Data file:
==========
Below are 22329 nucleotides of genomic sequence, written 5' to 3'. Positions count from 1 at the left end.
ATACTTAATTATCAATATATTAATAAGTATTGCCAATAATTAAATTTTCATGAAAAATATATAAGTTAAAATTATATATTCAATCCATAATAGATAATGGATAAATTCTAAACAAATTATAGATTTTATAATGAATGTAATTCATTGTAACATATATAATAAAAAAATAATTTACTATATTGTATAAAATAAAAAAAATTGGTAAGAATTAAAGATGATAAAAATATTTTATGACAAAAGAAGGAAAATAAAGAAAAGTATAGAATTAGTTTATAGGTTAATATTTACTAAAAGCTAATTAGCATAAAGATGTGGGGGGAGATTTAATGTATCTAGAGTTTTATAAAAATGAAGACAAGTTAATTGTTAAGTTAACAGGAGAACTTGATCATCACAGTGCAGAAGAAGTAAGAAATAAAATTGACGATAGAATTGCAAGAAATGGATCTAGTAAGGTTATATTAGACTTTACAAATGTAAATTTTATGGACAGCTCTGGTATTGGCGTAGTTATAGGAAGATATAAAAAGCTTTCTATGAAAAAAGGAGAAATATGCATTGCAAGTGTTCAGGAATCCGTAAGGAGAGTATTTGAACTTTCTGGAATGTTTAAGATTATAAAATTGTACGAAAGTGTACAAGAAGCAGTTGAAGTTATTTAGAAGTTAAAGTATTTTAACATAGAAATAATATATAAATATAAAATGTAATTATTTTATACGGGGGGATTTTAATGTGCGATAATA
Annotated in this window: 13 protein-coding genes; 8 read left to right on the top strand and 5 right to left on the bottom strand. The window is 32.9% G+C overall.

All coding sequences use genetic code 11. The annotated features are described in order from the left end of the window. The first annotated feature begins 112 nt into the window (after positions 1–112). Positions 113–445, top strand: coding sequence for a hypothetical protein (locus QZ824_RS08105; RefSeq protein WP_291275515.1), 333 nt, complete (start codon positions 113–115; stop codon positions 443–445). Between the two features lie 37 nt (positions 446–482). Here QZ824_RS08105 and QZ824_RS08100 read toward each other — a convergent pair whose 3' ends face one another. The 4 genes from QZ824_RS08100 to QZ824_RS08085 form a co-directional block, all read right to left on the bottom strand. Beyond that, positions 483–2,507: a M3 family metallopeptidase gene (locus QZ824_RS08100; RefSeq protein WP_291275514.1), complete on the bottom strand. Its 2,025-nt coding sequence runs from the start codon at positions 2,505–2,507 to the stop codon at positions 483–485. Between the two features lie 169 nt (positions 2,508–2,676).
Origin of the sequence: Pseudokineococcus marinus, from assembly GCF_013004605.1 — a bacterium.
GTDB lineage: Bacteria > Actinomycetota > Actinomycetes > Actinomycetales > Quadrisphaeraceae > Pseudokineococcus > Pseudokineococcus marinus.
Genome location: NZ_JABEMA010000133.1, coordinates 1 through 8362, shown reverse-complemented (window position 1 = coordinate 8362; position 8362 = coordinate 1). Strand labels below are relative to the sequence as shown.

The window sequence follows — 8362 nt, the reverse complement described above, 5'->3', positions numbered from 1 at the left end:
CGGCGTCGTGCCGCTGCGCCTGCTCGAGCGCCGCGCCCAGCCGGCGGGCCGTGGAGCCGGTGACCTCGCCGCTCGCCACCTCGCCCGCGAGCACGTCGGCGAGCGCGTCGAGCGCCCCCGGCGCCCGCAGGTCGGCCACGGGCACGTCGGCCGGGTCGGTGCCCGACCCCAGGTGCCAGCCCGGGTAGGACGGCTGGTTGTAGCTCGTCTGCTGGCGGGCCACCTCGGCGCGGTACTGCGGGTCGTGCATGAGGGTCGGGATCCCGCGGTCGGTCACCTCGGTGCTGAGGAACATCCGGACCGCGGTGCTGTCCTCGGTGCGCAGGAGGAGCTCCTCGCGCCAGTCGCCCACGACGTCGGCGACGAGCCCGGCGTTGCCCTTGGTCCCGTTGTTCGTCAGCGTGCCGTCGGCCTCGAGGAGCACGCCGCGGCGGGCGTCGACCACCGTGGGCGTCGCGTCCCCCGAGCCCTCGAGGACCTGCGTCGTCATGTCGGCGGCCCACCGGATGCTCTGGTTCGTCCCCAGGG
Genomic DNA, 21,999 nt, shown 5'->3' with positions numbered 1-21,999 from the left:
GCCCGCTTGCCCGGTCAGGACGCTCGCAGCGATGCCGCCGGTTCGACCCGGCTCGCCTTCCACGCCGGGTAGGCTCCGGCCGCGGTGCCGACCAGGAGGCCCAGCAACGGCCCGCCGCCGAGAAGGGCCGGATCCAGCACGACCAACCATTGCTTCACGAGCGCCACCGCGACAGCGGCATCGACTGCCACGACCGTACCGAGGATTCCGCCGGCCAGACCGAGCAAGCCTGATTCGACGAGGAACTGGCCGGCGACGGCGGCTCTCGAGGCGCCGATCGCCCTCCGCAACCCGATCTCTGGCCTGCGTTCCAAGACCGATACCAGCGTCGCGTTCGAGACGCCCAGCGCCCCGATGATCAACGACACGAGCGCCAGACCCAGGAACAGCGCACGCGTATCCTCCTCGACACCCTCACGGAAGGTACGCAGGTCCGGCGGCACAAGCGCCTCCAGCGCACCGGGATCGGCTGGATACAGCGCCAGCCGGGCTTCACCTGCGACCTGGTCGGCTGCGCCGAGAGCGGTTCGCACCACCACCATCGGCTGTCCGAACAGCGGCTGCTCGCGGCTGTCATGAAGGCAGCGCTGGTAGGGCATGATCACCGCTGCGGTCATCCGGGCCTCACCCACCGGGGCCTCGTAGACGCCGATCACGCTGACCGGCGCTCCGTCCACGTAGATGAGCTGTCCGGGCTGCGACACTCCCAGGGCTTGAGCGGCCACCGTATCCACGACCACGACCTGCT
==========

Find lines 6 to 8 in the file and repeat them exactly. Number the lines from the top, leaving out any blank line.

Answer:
GTDB lineage: Bacteria > Actinomycetota > Actinomycetes > Actinomycetales > Quadrisphaeraceae > Pseudokineococcus > Pseudokineococcus marinus.
Genome location: NZ_JABEMA010000133.1, coordinates 1 through 8362, shown reverse-complemented (window position 1 = coordinate 8362; position 8362 = coordinate 1). Strand labels below are relative to the sequence as shown.

The window sequence follows — 8362 nt, the reverse complement described above, 5'->3', positions numbered from 1 at the left end: